The rest of the school was plunged into confusion and terror. Alyssa Dooley, who is 8 and in third grade, said a lockdown was announced over her classroom’s loudspeaker shortly after the shot was fired.
“We all went under the teacher’s table,” Alyssa said. “There was crying, and we were scared.”
Down the hall from Zwerner’s classroom, two classes of second-graders had no idea where to go, according to one of the second-grade teachers. Not only did their shared classroom lack doors, but the school had failed to hold a lockdown drill that school year, two Richneck teachers said, leaving the second-grade teachers without a plan.
The second-grade teachers began trying classroom doors until they found the computer lab unlocked, one said. They hustled students inside and sought to keep them calm for about an hour, according to the teacher and a parent of a second-grader, before the principal and police began circulating the building unlocking classroom doors. The adults led the children to the gym to await reunion with their parents.
At the same time, parents began learning of the shooting from news reports — frustrating some, who said they wanted to hear directly from the school.
Mark Anthony Garcia, a parent of a second-grade boy, said he learned of the shooting when his wife called him, herself having gleaned the news from local station WAVY-TV.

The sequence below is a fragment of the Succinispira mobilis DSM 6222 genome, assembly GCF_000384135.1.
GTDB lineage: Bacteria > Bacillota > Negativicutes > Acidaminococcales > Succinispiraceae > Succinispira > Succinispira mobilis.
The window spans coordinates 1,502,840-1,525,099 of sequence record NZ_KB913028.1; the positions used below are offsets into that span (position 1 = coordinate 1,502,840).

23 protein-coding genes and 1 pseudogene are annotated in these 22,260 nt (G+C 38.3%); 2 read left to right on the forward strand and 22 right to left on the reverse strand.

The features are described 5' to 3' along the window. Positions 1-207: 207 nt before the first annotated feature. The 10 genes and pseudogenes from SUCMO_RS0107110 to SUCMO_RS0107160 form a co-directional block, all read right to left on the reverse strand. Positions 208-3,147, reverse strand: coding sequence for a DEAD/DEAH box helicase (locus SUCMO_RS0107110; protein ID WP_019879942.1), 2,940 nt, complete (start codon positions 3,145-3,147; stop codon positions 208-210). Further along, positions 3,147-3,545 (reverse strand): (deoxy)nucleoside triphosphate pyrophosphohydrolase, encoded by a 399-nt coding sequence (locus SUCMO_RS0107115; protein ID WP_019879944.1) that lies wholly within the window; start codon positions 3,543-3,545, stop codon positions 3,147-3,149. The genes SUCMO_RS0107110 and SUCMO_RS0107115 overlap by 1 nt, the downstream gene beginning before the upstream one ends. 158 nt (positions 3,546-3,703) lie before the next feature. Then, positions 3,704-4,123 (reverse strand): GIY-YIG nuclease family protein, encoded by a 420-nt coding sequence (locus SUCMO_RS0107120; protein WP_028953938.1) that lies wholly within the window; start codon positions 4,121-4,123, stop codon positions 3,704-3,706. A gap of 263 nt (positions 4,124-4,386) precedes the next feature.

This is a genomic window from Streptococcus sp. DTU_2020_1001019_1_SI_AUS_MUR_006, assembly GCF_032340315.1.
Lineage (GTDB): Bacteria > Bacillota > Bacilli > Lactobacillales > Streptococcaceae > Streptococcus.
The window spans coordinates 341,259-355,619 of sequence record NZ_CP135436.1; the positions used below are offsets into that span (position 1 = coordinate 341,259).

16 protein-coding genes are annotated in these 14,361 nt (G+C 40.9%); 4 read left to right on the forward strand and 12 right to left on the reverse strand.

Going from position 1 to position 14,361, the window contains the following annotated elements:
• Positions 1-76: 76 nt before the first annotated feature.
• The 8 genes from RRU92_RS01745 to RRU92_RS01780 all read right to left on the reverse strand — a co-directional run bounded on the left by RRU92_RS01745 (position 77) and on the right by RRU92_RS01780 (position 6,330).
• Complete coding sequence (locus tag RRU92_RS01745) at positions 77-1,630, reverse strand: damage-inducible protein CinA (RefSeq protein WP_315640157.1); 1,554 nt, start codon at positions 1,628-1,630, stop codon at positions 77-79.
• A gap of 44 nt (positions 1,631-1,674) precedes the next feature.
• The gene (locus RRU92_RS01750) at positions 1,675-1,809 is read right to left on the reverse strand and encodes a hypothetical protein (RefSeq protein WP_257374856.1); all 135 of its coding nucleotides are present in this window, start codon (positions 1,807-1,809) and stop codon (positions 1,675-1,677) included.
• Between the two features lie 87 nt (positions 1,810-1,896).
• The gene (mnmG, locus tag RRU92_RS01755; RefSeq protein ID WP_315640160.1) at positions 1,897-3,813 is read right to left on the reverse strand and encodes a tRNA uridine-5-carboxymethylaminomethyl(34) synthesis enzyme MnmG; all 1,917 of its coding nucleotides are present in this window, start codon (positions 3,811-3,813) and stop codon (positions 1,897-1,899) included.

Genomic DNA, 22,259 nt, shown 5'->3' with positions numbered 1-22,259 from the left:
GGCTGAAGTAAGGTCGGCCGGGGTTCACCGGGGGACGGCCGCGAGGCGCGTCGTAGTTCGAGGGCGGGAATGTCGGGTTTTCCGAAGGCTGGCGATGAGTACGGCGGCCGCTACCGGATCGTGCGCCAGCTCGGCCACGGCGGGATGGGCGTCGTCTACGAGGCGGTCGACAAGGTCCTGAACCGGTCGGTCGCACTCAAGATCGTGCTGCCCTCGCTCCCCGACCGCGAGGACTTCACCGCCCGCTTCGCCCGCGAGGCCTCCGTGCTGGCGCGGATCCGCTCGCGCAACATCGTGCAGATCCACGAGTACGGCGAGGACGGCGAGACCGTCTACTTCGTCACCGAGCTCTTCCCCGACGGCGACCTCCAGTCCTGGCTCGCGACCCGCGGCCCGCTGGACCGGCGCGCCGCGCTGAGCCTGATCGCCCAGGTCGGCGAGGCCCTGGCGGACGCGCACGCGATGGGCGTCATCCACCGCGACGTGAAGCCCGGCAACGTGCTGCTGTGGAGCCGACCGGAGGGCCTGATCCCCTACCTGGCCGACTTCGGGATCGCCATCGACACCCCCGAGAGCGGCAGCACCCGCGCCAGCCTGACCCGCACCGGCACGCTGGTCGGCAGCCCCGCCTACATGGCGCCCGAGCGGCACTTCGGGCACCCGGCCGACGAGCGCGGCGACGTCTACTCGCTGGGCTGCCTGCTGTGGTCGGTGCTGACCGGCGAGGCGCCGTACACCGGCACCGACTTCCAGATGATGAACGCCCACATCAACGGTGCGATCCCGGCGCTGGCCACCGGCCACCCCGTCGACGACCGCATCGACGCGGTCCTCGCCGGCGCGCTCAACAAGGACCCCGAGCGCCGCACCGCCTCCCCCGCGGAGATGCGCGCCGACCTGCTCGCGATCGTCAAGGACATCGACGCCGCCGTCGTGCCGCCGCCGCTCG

“My wife told me to get to the school because there was a shooter at Richneck Elementary,” Garcia said.
Garcia said he jumped in his car and sped to Richneck. He got about a mile and a half away before hitting a police roadblock. A woman said he could park his car in her driveway. He left the vehicle and hurried to the school, where hundreds of parents stood waiting in an area cordoned off by yellow police tape.
As the minutes ticked on, parents paced nervously. Others cried. Some were irate. By 2:45 p.m., Garcia said, police began reuniting anxious mothers and fathers with their children.
Garcia captured the moment on video.
“Everybody have their ID in their hand,” an officer shouted through a megaphone. She told the crowd to form a single line.
Parents burst through the yellow tape toward the school. One woman shouted, “Go! Go!”
Garcia said he met his son in the gym. He gave the boy a big hug and told him he was a hero.
Garcia and his son then drove to a gas station, where they met up with Garcia’s wife, who had been stranded on a different side of the school. The family spilled out of their cars and gathered in a group hug.
Then, together, the boy and his parents said a prayer.